STOCKS GO NOWHERE: Here's what you need to know

Hurricane IrmaNOAA via AP)In this geocolor image GOES-16 satellite image taken Friday, Sept. 8, 2017, at 11:45 UTC, sunlight, from the right, illuminates Hurricane Irma as the storm approaches Cuba and Florida. Cuba evacuated tourists from beachside resorts and Floridians emptied stores of plywood and bottled water after Hurricane Irma left at least 20 people dead and thousands homeless on a devastated string of Caribbean islands and spun toward Florida for what could be a catastrophic blow this weekend.

Markets didn’t move much on Friday as the nation braced for Hurricane Irma’s looming landfall in Florida this weekend.

A gigantic data breach of the credit-monitoring agency Equifax has potentially put upwards of 143 million American’s credit information at risk, and shares of the company tanked on Friday.

As for the major indexes, the Nasdaq lagged while the Dow led.

And now, the scoreboard:

  • Dow: 21,796.10, +11.82, (0.05%)
  • S&P 500: 2,460.57, -4.53, (-0.18%)
  • Nasdaq: 6,360.19, -37.68, (-0.59%)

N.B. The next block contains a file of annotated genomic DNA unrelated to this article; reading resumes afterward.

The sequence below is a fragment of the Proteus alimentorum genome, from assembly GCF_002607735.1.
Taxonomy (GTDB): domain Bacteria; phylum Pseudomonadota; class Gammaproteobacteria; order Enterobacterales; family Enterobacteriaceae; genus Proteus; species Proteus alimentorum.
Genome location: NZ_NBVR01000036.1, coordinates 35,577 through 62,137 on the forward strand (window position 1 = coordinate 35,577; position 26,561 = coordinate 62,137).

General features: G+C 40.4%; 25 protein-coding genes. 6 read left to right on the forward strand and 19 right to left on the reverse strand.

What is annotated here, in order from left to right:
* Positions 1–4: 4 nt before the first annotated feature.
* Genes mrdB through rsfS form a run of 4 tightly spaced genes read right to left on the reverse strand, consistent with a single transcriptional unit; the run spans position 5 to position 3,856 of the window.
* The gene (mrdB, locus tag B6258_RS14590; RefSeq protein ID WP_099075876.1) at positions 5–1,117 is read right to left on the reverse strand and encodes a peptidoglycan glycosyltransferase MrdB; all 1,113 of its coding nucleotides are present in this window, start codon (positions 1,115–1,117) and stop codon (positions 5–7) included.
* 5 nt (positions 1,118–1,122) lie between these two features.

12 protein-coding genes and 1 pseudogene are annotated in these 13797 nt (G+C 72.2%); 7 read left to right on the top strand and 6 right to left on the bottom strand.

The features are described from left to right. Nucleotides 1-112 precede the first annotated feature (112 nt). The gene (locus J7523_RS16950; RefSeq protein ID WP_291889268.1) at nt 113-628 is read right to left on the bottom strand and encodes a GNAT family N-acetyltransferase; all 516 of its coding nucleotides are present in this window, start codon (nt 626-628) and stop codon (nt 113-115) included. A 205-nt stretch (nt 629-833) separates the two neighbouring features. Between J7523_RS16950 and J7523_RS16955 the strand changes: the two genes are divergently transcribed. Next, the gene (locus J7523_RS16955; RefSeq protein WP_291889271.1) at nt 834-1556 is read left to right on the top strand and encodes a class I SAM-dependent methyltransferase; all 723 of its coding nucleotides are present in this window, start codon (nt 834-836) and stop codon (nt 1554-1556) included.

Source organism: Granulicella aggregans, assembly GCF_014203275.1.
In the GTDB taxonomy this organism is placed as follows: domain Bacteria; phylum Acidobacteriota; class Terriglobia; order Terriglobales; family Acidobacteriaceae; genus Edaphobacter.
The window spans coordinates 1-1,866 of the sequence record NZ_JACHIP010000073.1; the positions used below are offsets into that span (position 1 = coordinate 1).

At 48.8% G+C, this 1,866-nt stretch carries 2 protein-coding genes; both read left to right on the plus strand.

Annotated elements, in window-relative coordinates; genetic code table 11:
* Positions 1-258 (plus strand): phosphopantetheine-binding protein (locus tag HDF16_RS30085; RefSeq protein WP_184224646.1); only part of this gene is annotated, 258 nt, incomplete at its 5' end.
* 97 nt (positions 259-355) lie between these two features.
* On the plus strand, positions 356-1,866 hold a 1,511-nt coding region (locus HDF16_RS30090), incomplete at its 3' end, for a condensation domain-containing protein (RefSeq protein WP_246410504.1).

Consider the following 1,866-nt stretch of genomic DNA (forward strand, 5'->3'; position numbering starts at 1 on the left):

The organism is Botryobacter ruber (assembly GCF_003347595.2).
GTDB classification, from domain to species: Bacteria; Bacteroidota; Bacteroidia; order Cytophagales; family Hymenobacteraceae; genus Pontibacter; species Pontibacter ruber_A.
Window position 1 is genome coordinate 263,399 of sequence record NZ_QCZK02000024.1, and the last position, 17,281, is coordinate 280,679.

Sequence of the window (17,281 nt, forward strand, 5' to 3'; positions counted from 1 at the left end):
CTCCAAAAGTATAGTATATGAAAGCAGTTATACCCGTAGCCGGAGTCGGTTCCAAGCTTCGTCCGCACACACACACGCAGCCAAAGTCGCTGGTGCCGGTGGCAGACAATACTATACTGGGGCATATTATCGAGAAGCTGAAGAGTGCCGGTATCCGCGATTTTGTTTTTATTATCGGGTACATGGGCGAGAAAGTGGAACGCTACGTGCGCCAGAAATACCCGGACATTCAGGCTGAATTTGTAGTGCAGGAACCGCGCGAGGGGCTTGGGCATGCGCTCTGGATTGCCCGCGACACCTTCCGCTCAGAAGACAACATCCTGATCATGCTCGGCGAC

TOP STORIES

  1. EQUIFAX: Hackers may have the personal details of 143 million US customers. The leak has infuriated millions of Americans and Equifax is struggling to deal with its fallout.
  2. Hurricane Irma has shut down Disney World and will cost the company millions. It’s only the third time in the last decade that the park has closed.
  3. House Republicans boo and ‘hiss’ at top Trump officials in a messy pre-vote meeting. Republicans are not happy about how a joint hurricane relief and government funding bill was passed.
  4. Meet the 29-year old who was just named CFO of $US100 billion giant Kraft Heinz. 3G Capital has a reputation for promoting young executives.
  5. Literally everyone should be thinking about suing Equifax. And I do mean everyone — the government, its shareholders, and its customers.

ADDITIONALLY:

People are furious about the site Equifax set up to let you know whether your personal details were hacked

Snap closed at its highest levels since July

Disney has to get a whopping 32 million subscribers for its Netflix competitor to break even, according to UBS

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